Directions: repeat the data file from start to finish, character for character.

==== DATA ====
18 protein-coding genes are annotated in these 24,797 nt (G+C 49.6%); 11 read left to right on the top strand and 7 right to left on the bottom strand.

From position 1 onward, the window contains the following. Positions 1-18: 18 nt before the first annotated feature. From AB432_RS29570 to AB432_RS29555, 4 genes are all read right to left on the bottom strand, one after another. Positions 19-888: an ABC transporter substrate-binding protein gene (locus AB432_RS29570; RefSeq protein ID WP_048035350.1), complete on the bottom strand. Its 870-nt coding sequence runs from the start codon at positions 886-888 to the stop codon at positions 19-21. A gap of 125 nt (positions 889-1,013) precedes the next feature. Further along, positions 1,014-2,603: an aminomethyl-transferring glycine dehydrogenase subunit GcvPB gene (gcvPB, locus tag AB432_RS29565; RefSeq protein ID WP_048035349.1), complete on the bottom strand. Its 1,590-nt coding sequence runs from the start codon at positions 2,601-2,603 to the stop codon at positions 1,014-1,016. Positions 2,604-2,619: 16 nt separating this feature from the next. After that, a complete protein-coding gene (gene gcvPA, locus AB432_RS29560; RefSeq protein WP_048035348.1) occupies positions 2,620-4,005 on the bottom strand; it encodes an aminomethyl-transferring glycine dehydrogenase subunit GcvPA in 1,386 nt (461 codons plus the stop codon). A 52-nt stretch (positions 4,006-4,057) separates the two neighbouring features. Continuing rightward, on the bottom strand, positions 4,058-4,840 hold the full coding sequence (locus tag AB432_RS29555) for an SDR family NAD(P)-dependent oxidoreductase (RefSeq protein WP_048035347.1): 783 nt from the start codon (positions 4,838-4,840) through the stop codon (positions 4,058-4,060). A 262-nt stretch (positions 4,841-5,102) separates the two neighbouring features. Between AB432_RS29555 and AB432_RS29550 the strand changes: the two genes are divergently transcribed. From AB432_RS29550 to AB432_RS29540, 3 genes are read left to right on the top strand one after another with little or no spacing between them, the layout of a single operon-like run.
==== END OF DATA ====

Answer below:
18 protein-coding genes are annotated in these 24,797 nt (G+C 49.6%); 11 read left to right on the top strand and 7 right to left on the bottom strand.

From position 1 onward, the window contains the following. Positions 1-18: 18 nt before the first annotated feature. From AB432_RS29570 to AB432_RS29555, 4 genes are all read right to left on the bottom strand, one after another. Positions 19-888: an ABC transporter substrate-binding protein gene (locus AB432_RS29570; RefSeq protein ID WP_048035350.1), complete on the bottom strand. Its 870-nt coding sequence runs from the start codon at positions 886-888 to the stop codon at positions 19-21. A gap of 125 nt (positions 889-1,013) precedes the next feature. Further along, positions 1,014-2,603: an aminomethyl-transferring glycine dehydrogenase subunit GcvPB gene (gcvPB, locus tag AB432_RS29565; RefSeq protein ID WP_048035349.1), complete on the bottom strand. Its 1,590-nt coding sequence runs from the start codon at positions 2,601-2,603 to the stop codon at positions 1,014-1,016. Positions 2,604-2,619: 16 nt separating this feature from the next. After that, a complete protein-coding gene (gene gcvPA, locus AB432_RS29560; RefSeq protein WP_048035348.1) occupies positions 2,620-4,005 on the bottom strand; it encodes an aminomethyl-transferring glycine dehydrogenase subunit GcvPA in 1,386 nt (461 codons plus the stop codon). A 52-nt stretch (positions 4,006-4,057) separates the two neighbouring features. Continuing rightward, on the bottom strand, positions 4,058-4,840 hold the full coding sequence (locus tag AB432_RS29555) for an SDR family NAD(P)-dependent oxidoreductase (RefSeq protein WP_048035347.1): 783 nt from the start codon (positions 4,838-4,840) through the stop codon (positions 4,058-4,060). A 262-nt stretch (positions 4,841-5,102) separates the two neighbouring features. Between AB432_RS29555 and AB432_RS29550 the strand changes: the two genes are divergently transcribed. From AB432_RS29550 to AB432_RS29540, 3 genes are read left to right on the top strand one after another with little or no spacing between them, the layout of a single operon-like run.